The Palm Beach Post from West Palm Beach, Florida on December 19, 1997 · Page 13
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The Palm Beach Post from West Palm Beach, Florida · Page 13

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West Palm Beach, Florida
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Friday, December 19, 1997
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Page 13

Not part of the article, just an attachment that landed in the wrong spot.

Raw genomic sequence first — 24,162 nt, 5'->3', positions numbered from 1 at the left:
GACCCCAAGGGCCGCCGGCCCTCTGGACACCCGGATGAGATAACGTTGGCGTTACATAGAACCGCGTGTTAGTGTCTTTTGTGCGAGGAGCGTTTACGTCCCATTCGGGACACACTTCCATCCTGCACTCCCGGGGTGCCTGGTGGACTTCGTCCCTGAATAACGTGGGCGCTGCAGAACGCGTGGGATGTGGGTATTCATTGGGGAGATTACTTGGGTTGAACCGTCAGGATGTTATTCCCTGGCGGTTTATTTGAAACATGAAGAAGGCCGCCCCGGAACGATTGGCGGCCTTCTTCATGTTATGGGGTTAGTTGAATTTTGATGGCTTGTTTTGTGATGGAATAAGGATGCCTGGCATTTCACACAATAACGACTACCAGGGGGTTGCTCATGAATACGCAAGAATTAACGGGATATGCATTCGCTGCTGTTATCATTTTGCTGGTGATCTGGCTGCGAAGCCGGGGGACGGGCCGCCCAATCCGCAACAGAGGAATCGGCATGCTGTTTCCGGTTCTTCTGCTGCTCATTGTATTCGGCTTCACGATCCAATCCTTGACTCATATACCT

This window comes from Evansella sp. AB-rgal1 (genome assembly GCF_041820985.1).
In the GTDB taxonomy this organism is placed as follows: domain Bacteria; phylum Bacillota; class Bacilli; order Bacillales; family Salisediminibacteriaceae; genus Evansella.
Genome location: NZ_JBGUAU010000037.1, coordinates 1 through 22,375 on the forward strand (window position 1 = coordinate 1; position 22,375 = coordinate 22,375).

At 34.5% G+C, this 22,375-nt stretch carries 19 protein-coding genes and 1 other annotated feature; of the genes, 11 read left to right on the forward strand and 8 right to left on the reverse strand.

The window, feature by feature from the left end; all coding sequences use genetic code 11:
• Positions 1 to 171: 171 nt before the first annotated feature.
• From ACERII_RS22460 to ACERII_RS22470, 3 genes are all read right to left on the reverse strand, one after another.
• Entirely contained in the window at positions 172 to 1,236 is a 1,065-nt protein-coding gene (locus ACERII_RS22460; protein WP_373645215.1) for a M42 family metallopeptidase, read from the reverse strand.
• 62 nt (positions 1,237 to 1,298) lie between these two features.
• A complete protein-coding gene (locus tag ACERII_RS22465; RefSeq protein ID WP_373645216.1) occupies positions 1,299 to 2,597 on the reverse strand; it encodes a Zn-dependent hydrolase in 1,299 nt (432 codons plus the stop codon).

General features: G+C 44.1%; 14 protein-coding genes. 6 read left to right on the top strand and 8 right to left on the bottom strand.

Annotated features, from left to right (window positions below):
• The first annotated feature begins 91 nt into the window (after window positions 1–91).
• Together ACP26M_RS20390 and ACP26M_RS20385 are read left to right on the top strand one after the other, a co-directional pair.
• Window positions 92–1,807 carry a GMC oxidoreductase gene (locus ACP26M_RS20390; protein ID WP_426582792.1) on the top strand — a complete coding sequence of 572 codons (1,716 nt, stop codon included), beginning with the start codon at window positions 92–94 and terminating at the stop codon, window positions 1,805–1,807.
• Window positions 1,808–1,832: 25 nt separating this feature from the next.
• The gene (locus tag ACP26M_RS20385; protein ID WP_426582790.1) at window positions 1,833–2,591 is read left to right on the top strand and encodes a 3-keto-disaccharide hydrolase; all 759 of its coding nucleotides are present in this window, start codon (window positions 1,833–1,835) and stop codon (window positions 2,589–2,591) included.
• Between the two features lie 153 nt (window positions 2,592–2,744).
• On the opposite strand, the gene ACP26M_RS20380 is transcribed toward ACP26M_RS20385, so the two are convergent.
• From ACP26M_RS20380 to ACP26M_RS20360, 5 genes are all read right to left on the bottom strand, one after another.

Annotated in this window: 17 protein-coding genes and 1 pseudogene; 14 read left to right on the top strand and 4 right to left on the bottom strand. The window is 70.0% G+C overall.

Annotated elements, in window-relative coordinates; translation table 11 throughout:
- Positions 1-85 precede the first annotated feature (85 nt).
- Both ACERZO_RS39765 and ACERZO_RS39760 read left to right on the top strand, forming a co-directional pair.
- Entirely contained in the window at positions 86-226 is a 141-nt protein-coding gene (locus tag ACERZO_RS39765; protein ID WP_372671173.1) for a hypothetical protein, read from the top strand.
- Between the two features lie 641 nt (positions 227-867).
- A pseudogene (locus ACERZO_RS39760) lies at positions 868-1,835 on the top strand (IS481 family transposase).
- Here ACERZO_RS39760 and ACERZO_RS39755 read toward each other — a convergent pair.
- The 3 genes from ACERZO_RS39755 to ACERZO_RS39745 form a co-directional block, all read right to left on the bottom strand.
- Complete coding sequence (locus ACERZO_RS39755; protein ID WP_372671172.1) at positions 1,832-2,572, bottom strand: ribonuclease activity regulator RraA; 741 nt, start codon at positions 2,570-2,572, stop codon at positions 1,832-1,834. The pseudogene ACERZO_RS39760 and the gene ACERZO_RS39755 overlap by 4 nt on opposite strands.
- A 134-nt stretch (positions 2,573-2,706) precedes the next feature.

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14A THE PALM BEACH POST FRIDAY, DECEMBER 19, 1997 Experts: Cartoon seizures not new Farley's death a shock, I not a surprise, actor sayi; How to play games safely Play video games in well-lighted rooms. Reduce the brightness of the screen. Keep as far back from the screen as possible. Avoid playing for long period of times. Take regular breaks and look away from the screen once in a while. B Cover one eye with a patch. This cuts down on the stimulation. B Stop the game If a strange or unusual feeling develops. The Epilepsy Foundation of America is conducting a research program on photosensitivity. If you have photosensitivity in your family, look for more information about the study at www.efa.org. just happen out of the blue; it happens in about one in 10,000 people who are genetically predisposed. For some reason, researchers are not sure why, these people have seizures when exposed to rapidly flashing lights. The flashes are usually very fast around 10 to 25 per second. Another leading neurologist, Dr. Robert Fisher with the Barrow Neurological Institute in Phoenix, said the numbers are not that daunting. Here's his thinking: Figure one in 10,000 people are photosensitive. Figure that 7 million kids were watching the show. That gives you 700 photosensitive seizures. "We know that flashing lights can produce seizures," Fisher said. "What's interesting is that you have this episode all in one day." But why aren't American families' keeling over in front of cartoon shows? Fisher says it's because the television industry here might be more sensitive to photosensitivity. Companies routinely ask Fisher and his colleagues to review certain commercials to make sure they will not cause photosensitive seizures, he said. The flashing on Tuesday night's show was indeed intense, according to those who have seen it. TV Tokyo programming division manager Hironari Mori told the Associated Press that the offending section passed inspection before broadcast, but that he thinks there may have been a problem with production techniques. Mori said when red flashes sprang from Pikachu's eyes, it even made him blink and feel a bit odd. "You don't see that kind of flashing in our TV," Fisher said. "If you had millions of kids watching bright flashing lights in front of the television in the U.S., it would happen here." Brian Dennehy, who played Far ley's father in the sleeper hit mov-, ie Tommy Boy in 1995. . " 1 "Chris had an enormous appe-. tite for everything," Dennehy said. "He loved to eat. He loved to', , raise hell. . . . It's just such "a ; waste. He's a terrific kid, a nice.' , kid, hard-working (and) very tal-' ented." Fire department officials re-ir ceived a call shortly after 2 a.m,; ; Thursday, and Farley was pro; , nounced dead on the 60th floor oT , the John Hancock Building, a high-, j rise Chicago condominium complex where he had lived off and on, j for roughly two years. Farley's' brother John found his body lying , in the apartment's entranceway, T ! j Born in Wisconsin to a close-, knit family, Farley was the middles child of five. He majored in com-, j munications and theater at Mar- ? quette University in Milwaukeeiv FARLEY From 1A Known for working himself into a sweaty frenzy during performances, Farley's death provides unavoidable parallels to John Belu-shi, another Saturday Night Live alumnus who Farley grew up admiring and wishing to emulate. Belushi, who also struggled with his weight, died of a drug overdose in 1982 also at the age of 33. Friends and associates have long expressed concern regarding Farley's health and excessive behavior, and the comic acknowledged battling against his own outrageous tendencies. In one of his most recent appearances Farley seemed impaired while guest-hosting Saturday Night Live in October, frequently flubbing lines. "Even though it's shocking, I can't say it's a surprise," said actor BTV. Lots of Choices, Lots of Answers for the Way You no v. cellular service by BELLSOUTH Mobility' Count On It. SONY By Emily I Minor Palm Beach Post Staff Writer 'It was 6:30 in the evening when millions of Japanese children and their families had settled in to watch the most popular show in that Tuesday night time slot. Poke-mon. Tonight's story line? The cartoon character bad guys were invading a computer with a mighty and powerful computer virus. Coming to the rescue was Pikachu, the show's most popular character (who looks very much like a rat). . About 20 minutes into the half-hour show, Pikachu entered the computer to stop the virus. A "vaccine bomb" went off. - Red flashing lights started flying from Pikachu's eyes. And within seconds, hundreds of viewers, mostly kids who insist on making the show their regular Tuesday-night fare came down with symptoms ranging from mild nausea to convulsions and unconsciousness. As of late Thursday, some of the children were still in the hospital. Medical experts for centuries have known about what Japan is now calling "Pocket Monster sickness" (because the television show is based on a video game called Pocket Monster). ; It's called photosensitivity. And you've probably experienced a little case of it yourself. I Remember the last time you drove down a tree-canopied road, the sunlight behind the trees? Sunlight in your eyes. Sunlight gone. Sunlight in your eyes. Sunlight gone. The branches of the trees only allow light in periodically, creating an almost strobe-like effect as you drive. The faster you drive, the weirder the sensation. Pocket Monster sickness. ; Even people who made pottery in the Stone Age experienced Pocket Monster sickness, although they weren't overcome in front of their televisions. The pottery wheel whirred and the sun flashed on the spinning clay, creating an almost spark-like effect. j Pocket Monster sickness. But the sheer numbers of those affected in Tuesday night's episode in Japan as many as 700 people and the fact that it happened as families sat down to watch something as mainstream as a popular television show create a. new worry for parents who were already convinced that video games were ruining their kids. 'There hasn't been anything cpmparable in this country, or any where, as far as I know," said Peter Van Haverbeke, with the Epilepsy Foundation of America. , "A couple years ago in England there was something like this that got a lot of media attention, and then the governments there did a lot of studies. But this is the biggest case we've heard of." Indeed, some popular video games made by big companies like Nintendo and Sony put warning labels on some games. At local video stores, many of the Sony-made PlayStation video games arrive with a label that, in part, gives this warning: A very small percentage of individuals may experience epileptic seizures when exposed to certain patterns of flashing light. Exposure to certain patterns or backgrounds on a television screen, or while playing videogames, may induce an epileptic seizure in these individuals. Certain conditions may induce undetected epileptic symptoms even in persons who have no history of prior seizures or epilepsy. : "That's it," said Patty Rogers, a, Lantana mother of two teenage sons, as she shopped at a local video store Thursday afternoon. "I have always hated these games. Now, I detest them." B Dr. Eli M. Mizrahi, a pediatric neurologist at the Baylor College of Medicine in Houston, watched the television news the other night with great interest. A bunch of people in Japan hospitalized after watching a cartoon television show. Hmmm. ', Mizrahi, who works with epileptic children at Baylor in Houston and is on the board of the Epilepsy Foundation of America, thought the story was interesting simply by the sheer numbers of those afflicted. But if he had a podium and a microphone, this is what he would say: I Do not panic. ; "I think people are worried that this is a potential problem in the general population," Mizrahi said. "In fact, it's only a problem to people who are susceptible to these kinds of seizures." ; Mizrahi says it will take months to determine the medical backgrounds of those hospitalized in Japan this week and establish what exactly happened Tuesday. ; "We're not sure all those children had a seizure, although it sounds like some of them really did." Doctors in Japan will probably give everyone who was hospitalized an EEG, which measures brain waves. They might even show the cartoon again to see what happens, he said. But Mizrahi s$id photosensitivity doesn't ' I I I I I Waived r 1 j sow Ifftfj Portable Cellular Phone 20-number phonebook memory Dot matrix alphanumeric display Built-in AC charger 80-minute talk time 1 BEFORE MAIL-IN REBATE . ACTIVATION REQUIRED Talk W 1 equipment purchase New servire oZeTdude Xl & d7a!ta7pc! Certain ?esS,S apply TlmSme EFFECTIVE THRQUGH 122497 $50 Value - Plus Connecting People Cellular Phone 40-number phonebook memory 2-line dot matrix alphanumeric display Permanent battery and signal strength meter 100-minute talk time A UW http:www.circuitcity.(?om for - (l r i IS i Only $25 Per Month Includes 20 Minutes of Airtime' 1 BEFORE MAIL-IN REBATE . 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